Chef for IaC and reliable deployments
July 09, 2018

Chef for IaC and reliable deployments

Anonymous | TrustRadius Reviewer
Score 8 out of 10
Vetted Review
Verified User

Overall Satisfaction with Chef

We use multiple Chef servers. We had 2 Chef servers hosted in our Business Unit, one for production and another for pre-production. We developed on that and maintained them too. Apart from these 2 we have organizational wide Chef servers which can be used by any BU and a central tools team maintains those servers. We are using Chef not only for IaC but also for deployment purposes.
  • Chef helps maintain all the servers of one logical group to be in the same state. This helps in maintaining a standard across all the servers.
  • Concepts in Chef like roles, environments and tags helps a lot in logical grouping and executing corresponding cookbooks on them to maintain the stability.
  • We use Chef not only for infrastructure as code but also for reliable deployments.
  • One main concern with Chef is the maintainability of Chef master.
  • The Chef-client should be installed on every node we want to do any automation.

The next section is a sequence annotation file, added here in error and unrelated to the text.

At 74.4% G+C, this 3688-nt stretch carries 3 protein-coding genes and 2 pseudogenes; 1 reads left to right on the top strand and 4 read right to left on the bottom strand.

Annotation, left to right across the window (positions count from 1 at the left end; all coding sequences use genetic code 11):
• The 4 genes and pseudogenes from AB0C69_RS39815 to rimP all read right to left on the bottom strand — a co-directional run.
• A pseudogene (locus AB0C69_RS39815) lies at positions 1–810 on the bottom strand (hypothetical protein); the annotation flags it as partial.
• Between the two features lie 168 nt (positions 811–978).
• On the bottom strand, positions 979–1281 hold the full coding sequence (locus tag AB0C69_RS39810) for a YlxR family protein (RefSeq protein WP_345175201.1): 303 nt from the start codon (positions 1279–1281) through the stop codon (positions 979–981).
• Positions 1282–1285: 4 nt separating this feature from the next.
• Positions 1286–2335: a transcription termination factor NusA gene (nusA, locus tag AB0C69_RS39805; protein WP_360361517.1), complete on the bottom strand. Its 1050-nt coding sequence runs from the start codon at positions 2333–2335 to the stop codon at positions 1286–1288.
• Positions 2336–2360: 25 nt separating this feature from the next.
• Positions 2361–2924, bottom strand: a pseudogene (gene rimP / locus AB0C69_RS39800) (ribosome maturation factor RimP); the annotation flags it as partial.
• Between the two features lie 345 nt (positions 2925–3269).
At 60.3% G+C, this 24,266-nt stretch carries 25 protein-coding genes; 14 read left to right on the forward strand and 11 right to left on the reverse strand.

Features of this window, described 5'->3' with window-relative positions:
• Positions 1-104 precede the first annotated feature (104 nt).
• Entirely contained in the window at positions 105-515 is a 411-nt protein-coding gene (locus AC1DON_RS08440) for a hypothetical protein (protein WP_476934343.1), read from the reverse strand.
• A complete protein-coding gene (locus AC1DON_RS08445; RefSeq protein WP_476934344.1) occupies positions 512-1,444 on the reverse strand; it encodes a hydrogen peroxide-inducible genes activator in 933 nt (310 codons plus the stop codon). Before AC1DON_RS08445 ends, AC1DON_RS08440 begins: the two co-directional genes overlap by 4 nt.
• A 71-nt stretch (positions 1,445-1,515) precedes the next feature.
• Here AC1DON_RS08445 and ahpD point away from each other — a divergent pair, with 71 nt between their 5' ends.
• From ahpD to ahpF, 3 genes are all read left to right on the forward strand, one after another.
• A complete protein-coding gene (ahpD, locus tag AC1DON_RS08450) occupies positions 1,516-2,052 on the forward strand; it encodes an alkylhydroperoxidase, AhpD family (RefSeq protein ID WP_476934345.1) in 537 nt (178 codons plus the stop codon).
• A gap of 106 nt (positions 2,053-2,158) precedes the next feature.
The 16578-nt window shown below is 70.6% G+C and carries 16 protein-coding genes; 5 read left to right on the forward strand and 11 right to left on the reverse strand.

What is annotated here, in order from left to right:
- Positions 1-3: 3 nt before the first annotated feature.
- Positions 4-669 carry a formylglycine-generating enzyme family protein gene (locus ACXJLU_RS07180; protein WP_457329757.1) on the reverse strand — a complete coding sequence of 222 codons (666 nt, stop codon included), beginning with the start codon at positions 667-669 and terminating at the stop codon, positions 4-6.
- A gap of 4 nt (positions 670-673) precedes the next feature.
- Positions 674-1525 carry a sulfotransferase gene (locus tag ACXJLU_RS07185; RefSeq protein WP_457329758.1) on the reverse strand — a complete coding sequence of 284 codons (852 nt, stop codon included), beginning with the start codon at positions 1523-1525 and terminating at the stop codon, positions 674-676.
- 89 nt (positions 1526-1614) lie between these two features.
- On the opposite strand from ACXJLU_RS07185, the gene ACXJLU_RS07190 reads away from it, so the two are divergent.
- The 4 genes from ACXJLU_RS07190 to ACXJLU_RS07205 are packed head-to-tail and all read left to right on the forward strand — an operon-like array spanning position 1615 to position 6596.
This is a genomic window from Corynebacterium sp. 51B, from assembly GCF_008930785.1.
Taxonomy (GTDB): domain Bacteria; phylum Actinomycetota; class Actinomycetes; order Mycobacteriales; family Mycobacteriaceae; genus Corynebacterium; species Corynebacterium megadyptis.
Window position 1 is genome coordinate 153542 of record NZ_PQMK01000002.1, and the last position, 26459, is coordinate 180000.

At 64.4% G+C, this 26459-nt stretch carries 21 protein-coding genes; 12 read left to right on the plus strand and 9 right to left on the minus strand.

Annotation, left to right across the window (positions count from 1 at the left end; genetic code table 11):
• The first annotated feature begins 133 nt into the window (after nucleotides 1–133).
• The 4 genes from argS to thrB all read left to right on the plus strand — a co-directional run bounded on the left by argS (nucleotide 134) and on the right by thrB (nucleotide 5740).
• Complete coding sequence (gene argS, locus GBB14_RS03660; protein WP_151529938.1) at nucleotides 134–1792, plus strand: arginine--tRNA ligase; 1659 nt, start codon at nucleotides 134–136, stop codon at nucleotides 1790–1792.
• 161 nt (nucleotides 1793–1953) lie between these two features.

• It is mostly Ruby and there's a learning curve. Need to understand the fundamentals of Chef very throughly to play around with attributes, templates etc etc.
  • The Chef-client agent needs to be run on the nodes frequently to update the details of it state to master. And also to index the nodes based on tags.
  • Chef is a good tool for baselining servers. It will be a good ROI when there are huge number of servers. For less number of servers maintaining a master will be an over head.
  • One good ROI will be that the Operations Team also gets into agile and DevOps methodologies. Operational teams can start writing scripts/automations to keep their infra more stable and their application stack more reliable.
  • Implementation of Chef eliminates the manual mode of doing things and everyone aligns to automation mind set. It helps in change of culture.
We were evaluating Ansible as it was agent less, SSH based, simple to use and is completely based on SSH protocol. As and when the servers count increase the performance might degrade. One main disadvantage with Ansible is it is more suitable for linux based systems where SSH is possible, but doesn't work that great for Windows systems natively. In the contrast, Chef works great when the servers are huge in number and is also OS neutral.
Chef is useful for maintaining the servers in a known stable state for in-house datacenters. It helps to achieve infrastructure as code and helps in deployments as well. It is suitable for when there are a huge number of servers and you have to bring up the entire application stack in a safe and reliable way. It also helps in baselining the servers with same packages and corresponding versions.